By deploying the clever use of ordinary objects such as paper cups and the nostalgic provision shop money tin on pulleys, she was able to create a visual representation of a communication network system. Wei Ling also created 11 isolated islands for each performer to dwell in amidst the audience. A single line led the audience to the entrance of the backstage where it started splitting into a massive web of hanging tins. The performers were able to communicate with each other by placing an object or a message within this system, much like a letterbox. This ultimately became a web of constellations that traced the movements and inherent relationships between people that can grow with time. This was a simple yet dynamic stage production and performance, no doubt.READ MORE
Lim Wei Ling
Overall Concept & Direction: Ong Kian Sin
Lights Installation: Lim Woan Wen
Sound Art: Darren Ng
FOH Installation: Cecilia Chow
DIRECTORS ARTISTES DESIGNERS OF ISLANDS AND INDIVIDUAL WORKS
Tan Wan Sze
Lim Chin Huat
Koh Leng Leng
Lee Yeong Wen
Lim Woan Wen
The Finger Players
White cord, recycled tins and pulleys on fly bars in Victoria Theatre
Lim Wei Ling: The one should always observe, listen, learn, experience, explore, try out, adjust and keep an open mind. That it's always important to begin every product by carefully examining the intricacies of human relationships and their unique space of interaction. Then, to delicately weave an environment that captures all these human sensitivities. It's important to adopt, if you can, a neutral approach where the design elements are kept to the fundamental. By exploring the synergies between philosophical, intellectual and artistic interpretations, one can then create deeply intimate spaces imbued with colours and textures that help tell the story.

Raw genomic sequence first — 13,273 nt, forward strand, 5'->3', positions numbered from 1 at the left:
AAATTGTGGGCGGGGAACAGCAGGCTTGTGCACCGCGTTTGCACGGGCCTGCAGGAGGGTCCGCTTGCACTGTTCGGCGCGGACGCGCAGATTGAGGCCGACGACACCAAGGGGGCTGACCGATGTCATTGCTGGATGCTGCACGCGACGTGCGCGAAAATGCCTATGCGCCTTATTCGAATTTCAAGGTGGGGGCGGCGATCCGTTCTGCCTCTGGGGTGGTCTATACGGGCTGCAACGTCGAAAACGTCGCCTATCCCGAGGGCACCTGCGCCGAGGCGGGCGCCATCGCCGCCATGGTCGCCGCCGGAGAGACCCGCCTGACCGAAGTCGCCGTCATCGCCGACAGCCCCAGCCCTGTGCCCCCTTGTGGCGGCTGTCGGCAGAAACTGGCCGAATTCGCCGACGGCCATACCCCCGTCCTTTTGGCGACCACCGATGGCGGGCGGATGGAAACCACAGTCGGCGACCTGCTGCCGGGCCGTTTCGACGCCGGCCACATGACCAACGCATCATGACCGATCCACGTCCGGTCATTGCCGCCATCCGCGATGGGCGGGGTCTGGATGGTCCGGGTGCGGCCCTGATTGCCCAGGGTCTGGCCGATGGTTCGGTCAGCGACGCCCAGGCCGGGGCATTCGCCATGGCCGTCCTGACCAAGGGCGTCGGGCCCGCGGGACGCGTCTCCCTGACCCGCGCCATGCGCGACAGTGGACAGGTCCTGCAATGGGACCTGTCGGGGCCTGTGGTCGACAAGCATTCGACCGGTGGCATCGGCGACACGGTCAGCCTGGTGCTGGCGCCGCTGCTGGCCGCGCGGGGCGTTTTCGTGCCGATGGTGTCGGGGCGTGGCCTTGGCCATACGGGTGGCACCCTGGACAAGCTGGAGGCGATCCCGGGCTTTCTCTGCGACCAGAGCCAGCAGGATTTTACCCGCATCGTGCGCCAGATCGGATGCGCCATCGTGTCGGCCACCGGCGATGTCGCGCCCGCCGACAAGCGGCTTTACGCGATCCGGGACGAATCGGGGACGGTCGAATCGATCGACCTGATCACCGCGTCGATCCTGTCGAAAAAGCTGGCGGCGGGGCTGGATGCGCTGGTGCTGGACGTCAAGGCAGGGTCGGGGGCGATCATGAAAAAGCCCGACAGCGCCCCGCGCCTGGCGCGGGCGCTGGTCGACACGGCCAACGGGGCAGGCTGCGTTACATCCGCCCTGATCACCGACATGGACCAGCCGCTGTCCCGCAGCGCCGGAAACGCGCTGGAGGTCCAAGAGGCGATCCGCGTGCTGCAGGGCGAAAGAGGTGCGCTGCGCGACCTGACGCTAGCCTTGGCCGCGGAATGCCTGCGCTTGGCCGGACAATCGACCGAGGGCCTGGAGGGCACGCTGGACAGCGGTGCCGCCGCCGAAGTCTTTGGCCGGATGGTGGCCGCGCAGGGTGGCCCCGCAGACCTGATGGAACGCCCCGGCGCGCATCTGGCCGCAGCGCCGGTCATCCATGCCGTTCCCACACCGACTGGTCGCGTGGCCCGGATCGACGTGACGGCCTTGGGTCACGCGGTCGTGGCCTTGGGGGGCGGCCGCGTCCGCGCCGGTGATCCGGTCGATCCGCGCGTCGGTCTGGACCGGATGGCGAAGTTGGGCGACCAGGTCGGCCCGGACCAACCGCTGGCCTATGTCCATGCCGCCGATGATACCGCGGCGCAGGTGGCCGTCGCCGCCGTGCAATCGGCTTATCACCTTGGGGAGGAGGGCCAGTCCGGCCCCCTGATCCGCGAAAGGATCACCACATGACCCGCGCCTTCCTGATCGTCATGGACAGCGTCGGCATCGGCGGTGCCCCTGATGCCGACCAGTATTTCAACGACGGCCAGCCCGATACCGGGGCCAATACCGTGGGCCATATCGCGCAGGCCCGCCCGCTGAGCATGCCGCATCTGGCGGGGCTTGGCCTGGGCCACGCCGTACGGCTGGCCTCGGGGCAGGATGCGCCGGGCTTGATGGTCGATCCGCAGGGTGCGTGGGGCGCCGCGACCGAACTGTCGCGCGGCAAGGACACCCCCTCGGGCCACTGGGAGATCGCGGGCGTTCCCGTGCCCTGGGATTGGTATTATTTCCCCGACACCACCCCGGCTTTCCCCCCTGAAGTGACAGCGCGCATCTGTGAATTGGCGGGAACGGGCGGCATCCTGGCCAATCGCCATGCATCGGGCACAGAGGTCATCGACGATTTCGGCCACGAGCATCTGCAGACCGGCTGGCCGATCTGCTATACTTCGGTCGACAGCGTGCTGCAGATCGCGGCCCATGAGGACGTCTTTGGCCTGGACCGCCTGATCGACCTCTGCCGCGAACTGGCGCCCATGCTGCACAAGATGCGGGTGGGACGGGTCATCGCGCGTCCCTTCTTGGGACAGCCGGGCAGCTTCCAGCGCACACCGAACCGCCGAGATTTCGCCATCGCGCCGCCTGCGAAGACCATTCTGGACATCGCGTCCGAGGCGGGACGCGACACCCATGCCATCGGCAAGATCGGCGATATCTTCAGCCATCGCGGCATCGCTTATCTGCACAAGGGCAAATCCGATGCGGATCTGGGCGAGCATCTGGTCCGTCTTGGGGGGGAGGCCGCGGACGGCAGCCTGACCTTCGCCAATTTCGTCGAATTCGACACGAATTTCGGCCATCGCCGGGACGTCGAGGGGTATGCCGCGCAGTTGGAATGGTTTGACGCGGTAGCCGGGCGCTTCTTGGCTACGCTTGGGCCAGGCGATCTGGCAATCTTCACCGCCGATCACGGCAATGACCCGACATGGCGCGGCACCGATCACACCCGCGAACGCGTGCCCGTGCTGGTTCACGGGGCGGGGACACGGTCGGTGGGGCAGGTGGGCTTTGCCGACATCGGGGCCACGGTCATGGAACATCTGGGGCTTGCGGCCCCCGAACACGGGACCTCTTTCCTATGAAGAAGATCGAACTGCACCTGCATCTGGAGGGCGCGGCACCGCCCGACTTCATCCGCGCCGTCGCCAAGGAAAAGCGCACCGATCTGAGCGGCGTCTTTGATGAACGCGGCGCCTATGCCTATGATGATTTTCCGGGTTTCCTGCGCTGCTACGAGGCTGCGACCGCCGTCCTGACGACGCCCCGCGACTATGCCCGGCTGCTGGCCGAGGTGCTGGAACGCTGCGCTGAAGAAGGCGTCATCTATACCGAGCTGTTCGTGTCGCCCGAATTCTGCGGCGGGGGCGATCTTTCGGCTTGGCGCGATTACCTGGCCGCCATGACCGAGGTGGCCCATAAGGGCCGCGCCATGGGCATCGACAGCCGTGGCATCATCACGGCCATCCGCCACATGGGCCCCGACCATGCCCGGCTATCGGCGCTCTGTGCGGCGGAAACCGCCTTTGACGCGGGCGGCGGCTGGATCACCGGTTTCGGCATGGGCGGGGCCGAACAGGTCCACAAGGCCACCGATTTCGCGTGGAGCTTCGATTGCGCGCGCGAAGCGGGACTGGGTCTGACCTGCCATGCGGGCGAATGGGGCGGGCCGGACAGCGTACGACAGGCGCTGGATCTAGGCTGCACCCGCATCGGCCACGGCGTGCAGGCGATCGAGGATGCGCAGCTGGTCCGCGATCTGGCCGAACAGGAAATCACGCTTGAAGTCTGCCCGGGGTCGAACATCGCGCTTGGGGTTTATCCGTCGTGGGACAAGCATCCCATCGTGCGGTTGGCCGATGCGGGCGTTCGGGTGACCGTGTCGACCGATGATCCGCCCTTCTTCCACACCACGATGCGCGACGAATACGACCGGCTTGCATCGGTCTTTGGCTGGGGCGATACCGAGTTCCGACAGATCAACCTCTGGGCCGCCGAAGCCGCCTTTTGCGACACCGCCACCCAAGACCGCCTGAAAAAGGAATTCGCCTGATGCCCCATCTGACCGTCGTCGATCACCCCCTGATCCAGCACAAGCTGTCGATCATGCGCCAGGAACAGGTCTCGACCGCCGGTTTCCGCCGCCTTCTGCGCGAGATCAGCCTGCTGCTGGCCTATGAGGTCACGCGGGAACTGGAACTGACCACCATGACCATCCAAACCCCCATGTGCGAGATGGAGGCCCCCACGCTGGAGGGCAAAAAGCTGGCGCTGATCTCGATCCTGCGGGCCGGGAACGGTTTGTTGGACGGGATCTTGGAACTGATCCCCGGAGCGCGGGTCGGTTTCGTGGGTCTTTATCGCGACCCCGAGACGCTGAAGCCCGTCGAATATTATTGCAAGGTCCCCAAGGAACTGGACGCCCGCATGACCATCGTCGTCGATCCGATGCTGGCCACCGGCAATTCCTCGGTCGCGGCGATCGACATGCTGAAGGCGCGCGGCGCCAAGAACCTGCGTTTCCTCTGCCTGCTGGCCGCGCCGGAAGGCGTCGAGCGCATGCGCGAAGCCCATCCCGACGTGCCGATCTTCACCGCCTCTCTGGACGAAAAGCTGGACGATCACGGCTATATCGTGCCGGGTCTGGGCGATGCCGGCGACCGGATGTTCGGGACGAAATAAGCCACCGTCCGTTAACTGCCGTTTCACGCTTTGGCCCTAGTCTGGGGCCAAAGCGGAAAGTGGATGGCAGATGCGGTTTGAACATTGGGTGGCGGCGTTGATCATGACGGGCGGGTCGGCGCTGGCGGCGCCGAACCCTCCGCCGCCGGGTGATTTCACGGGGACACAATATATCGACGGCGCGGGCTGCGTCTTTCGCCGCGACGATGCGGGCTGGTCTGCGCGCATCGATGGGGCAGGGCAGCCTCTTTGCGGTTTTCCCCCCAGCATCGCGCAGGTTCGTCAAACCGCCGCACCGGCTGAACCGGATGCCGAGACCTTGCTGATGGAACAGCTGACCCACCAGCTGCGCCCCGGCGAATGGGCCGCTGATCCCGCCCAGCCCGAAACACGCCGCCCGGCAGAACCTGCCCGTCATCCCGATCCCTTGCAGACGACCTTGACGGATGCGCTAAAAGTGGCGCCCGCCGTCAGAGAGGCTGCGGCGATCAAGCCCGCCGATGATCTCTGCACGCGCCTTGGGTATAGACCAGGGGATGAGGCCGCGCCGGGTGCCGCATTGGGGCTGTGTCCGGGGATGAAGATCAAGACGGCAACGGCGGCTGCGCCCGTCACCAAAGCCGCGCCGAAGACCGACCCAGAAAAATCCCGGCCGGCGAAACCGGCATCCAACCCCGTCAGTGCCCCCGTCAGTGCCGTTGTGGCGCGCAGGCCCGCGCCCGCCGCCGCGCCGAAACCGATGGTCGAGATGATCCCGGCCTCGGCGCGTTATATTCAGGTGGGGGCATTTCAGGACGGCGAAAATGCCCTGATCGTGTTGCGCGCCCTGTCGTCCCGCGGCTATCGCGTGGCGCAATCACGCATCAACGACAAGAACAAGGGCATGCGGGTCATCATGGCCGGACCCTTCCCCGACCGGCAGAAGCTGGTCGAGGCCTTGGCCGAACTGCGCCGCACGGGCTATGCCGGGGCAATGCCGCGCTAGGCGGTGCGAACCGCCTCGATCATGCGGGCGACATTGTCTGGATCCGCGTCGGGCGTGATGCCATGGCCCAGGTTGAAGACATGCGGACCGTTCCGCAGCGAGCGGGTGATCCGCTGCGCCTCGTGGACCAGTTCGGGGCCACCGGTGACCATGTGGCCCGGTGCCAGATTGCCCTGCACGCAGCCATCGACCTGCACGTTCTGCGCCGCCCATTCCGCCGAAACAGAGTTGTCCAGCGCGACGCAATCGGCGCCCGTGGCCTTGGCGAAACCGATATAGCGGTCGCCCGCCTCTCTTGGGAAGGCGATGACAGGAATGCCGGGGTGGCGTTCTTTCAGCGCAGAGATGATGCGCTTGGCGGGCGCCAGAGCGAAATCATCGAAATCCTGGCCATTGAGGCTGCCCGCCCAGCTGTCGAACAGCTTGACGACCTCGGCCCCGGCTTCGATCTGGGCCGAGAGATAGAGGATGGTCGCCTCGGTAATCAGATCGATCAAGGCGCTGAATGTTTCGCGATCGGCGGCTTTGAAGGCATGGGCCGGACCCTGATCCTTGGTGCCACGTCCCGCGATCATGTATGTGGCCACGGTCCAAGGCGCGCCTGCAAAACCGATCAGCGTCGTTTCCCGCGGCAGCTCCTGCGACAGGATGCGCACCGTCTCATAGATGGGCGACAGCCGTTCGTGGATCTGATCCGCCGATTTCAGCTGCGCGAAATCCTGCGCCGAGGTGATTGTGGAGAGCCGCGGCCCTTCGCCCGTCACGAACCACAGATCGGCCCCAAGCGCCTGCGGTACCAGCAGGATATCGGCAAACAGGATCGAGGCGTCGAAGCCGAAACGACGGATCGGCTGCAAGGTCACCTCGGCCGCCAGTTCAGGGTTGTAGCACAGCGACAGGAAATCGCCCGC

Visualise this - countless strings with cans attached to the ends are hung from batons in a stage performance played by 11 people. When one can is pulled upon, another can which is attached at the other end of the thread is lifted up, revealing special messages.
The players seated on the stage wait patiently for the arrival of messages, delivered from the cans suspended on spindly threads amongst them. Performed in this fashion, the players start to build relationships with one another, through an intertwined network of accidents and inevitability. This installation-cum-performance is aptly named, 'A Map of Life'.
The name implies that even though lives in the contemporary world seem to be determined by accidents, there is always an invisible inevitability behind them. This intensely abstract space filled with acute tensions, causes us to re-think the meaning of design in a metaphysical way.VIEW JURORS
TAN HWEE BIN
0501 stands by itself as a unique stage set installation in simplicity with style.
As an audience, I was amused with the use of very basic everyday materials and the way of execution to sculpture the space with the change of audience orientation and seating in the theatre.
The execution is no longer symbolic and it's a realisation of an invisible thought and wavelength. A new life injected to the long forgotten childhood games which we used to play due to the advancement of today's technology.
DESIGN OF THE YEAR 2018
Maki and Associates
DP Architects Pte Ltd